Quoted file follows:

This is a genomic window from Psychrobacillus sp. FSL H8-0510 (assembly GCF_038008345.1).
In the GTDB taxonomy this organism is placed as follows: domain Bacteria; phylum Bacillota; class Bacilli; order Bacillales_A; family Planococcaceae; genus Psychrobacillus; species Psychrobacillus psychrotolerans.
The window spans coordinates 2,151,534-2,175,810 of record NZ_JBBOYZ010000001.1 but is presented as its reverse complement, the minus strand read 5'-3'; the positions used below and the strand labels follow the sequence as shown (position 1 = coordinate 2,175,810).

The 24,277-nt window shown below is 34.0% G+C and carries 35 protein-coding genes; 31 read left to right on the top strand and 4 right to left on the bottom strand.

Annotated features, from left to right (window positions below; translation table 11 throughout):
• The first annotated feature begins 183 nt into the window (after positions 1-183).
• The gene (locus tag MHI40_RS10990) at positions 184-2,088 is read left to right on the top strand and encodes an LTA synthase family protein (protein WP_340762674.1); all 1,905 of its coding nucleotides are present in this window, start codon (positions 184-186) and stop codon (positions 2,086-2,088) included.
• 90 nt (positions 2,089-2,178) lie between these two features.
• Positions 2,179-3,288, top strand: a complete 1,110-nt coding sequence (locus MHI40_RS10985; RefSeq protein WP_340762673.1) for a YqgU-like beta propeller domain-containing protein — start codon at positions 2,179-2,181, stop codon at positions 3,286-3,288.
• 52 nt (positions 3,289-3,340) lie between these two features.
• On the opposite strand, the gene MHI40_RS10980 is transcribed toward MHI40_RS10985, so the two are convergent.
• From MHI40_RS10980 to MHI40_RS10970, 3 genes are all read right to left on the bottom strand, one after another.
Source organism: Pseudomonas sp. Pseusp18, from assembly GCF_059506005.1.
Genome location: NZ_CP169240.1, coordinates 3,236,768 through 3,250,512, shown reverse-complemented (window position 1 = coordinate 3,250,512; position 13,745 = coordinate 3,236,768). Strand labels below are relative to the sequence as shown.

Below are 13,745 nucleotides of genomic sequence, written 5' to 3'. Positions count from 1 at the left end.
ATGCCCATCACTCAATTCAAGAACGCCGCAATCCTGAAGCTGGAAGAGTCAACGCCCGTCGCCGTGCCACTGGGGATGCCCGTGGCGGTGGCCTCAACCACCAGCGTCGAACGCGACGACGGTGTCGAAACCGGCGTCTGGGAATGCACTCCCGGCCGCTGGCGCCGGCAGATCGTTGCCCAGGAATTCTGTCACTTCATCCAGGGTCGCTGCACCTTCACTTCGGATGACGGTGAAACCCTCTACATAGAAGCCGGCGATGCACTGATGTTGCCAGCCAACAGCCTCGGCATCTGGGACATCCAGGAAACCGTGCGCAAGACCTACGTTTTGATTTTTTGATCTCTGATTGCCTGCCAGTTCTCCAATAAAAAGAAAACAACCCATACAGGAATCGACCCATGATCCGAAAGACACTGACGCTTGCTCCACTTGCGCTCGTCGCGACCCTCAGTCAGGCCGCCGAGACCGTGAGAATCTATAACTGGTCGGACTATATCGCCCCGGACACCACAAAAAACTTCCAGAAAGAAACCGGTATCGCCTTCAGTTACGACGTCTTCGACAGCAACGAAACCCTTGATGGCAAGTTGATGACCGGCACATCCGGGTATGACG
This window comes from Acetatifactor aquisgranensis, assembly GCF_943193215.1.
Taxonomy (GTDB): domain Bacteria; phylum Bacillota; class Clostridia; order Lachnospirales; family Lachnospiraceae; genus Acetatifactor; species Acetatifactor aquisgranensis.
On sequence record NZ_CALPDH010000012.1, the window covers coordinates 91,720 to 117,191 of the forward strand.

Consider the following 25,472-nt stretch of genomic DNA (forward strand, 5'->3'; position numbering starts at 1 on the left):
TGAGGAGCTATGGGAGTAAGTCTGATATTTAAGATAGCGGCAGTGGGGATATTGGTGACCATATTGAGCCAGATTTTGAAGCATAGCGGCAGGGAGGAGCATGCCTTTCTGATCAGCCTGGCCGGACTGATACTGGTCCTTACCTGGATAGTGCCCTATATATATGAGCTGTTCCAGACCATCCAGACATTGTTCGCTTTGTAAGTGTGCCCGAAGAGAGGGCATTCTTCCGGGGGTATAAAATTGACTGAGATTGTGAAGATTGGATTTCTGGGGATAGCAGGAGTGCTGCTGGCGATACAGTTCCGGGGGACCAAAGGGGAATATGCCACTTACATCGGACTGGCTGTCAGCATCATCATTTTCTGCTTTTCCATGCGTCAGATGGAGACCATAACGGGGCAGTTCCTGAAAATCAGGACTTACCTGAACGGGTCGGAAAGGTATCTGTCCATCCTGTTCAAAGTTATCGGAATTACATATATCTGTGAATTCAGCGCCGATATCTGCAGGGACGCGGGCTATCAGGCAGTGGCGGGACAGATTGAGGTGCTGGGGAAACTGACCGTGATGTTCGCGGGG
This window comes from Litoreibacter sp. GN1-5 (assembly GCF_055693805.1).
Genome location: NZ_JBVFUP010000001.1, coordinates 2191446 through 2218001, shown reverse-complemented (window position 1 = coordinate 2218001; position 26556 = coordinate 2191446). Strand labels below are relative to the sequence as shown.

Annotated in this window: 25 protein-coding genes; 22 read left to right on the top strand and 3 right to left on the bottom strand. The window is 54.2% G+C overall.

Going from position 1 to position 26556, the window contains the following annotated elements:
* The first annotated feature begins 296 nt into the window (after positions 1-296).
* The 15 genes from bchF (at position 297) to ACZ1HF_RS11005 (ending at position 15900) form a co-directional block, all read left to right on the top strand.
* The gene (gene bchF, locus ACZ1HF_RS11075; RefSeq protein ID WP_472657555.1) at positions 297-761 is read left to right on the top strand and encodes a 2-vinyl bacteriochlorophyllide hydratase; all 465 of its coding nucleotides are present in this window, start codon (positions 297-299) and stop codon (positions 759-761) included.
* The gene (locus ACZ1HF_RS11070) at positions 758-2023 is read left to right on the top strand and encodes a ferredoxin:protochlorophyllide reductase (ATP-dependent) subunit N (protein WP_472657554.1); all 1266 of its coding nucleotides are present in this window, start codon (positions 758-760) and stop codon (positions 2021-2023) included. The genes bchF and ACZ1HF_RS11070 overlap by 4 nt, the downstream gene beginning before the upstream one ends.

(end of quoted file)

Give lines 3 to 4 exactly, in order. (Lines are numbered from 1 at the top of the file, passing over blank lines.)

The window spans coordinates 2,151,534-2,175,810 of record NZ_JBBOYZ010000001.1 but is presented as its reverse complement, the minus strand read 5'-3'; the positions used below and the strand labels follow the sequence as shown (position 1 = coordinate 2,175,810).

The 24,277-nt window shown below is 34.0% G+C and carries 35 protein-coding genes; 31 read left to right on the top strand and 4 right to left on the bottom strand.